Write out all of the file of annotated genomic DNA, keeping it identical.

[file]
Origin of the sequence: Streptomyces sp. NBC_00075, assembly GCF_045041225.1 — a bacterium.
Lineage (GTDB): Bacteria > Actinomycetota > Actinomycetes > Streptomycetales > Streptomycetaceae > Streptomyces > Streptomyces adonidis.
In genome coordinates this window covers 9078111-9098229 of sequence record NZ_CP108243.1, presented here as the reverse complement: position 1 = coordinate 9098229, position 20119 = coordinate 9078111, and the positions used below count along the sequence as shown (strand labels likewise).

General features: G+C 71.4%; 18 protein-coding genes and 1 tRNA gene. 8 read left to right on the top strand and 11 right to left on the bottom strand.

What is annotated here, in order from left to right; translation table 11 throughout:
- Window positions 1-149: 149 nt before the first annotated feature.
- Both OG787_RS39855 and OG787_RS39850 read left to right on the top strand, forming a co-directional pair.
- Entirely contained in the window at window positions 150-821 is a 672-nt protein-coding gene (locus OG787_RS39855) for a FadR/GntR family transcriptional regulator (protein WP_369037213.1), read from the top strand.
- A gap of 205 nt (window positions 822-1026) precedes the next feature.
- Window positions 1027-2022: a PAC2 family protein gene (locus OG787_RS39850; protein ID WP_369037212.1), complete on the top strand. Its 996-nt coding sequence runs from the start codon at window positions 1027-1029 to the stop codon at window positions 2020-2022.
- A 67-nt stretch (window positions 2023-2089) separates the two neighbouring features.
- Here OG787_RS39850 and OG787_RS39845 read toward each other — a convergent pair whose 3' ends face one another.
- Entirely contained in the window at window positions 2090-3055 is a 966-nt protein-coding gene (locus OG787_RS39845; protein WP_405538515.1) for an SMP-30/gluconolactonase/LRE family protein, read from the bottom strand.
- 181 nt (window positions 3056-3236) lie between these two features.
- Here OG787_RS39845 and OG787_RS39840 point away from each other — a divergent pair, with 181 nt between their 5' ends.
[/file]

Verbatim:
Origin of the sequence: Streptomyces sp. NBC_00075, assembly GCF_045041225.1 — a bacterium.
Lineage (GTDB): Bacteria > Actinomycetota > Actinomycetes > Streptomycetales > Streptomycetaceae > Streptomyces > Streptomyces adonidis.
In genome coordinates this window covers 9078111-9098229 of sequence record NZ_CP108243.1, presented here as the reverse complement: position 1 = coordinate 9098229, position 20119 = coordinate 9078111, and the positions used below count along the sequence as shown (strand labels likewise).

General features: G+C 71.4%; 18 protein-coding genes and 1 tRNA gene. 8 read left to right on the top strand and 11 right to left on the bottom strand.

What is annotated here, in order from left to right; translation table 11 throughout:
- Window positions 1-149: 149 nt before the first annotated feature.
- Both OG787_RS39855 and OG787_RS39850 read left to right on the top strand, forming a co-directional pair.
- Entirely contained in the window at window positions 150-821 is a 672-nt protein-coding gene (locus OG787_RS39855) for a FadR/GntR family transcriptional regulator (protein WP_369037213.1), read from the top strand.
- A gap of 205 nt (window positions 822-1026) precedes the next feature.
- Window positions 1027-2022: a PAC2 family protein gene (locus OG787_RS39850; protein ID WP_369037212.1), complete on the top strand. Its 996-nt coding sequence runs from the start codon at window positions 1027-1029 to the stop codon at window positions 2020-2022.
- A 67-nt stretch (window positions 2023-2089) separates the two neighbouring features.
- Here OG787_RS39850 and OG787_RS39845 read toward each other — a convergent pair whose 3' ends face one another.
- Entirely contained in the window at window positions 2090-3055 is a 966-nt protein-coding gene (locus OG787_RS39845; protein WP_405538515.1) for an SMP-30/gluconolactonase/LRE family protein, read from the bottom strand.
- 181 nt (window positions 3056-3236) lie between these two features.
- Here OG787_RS39845 and OG787_RS39840 point away from each other — a divergent pair, with 181 nt between their 5' ends.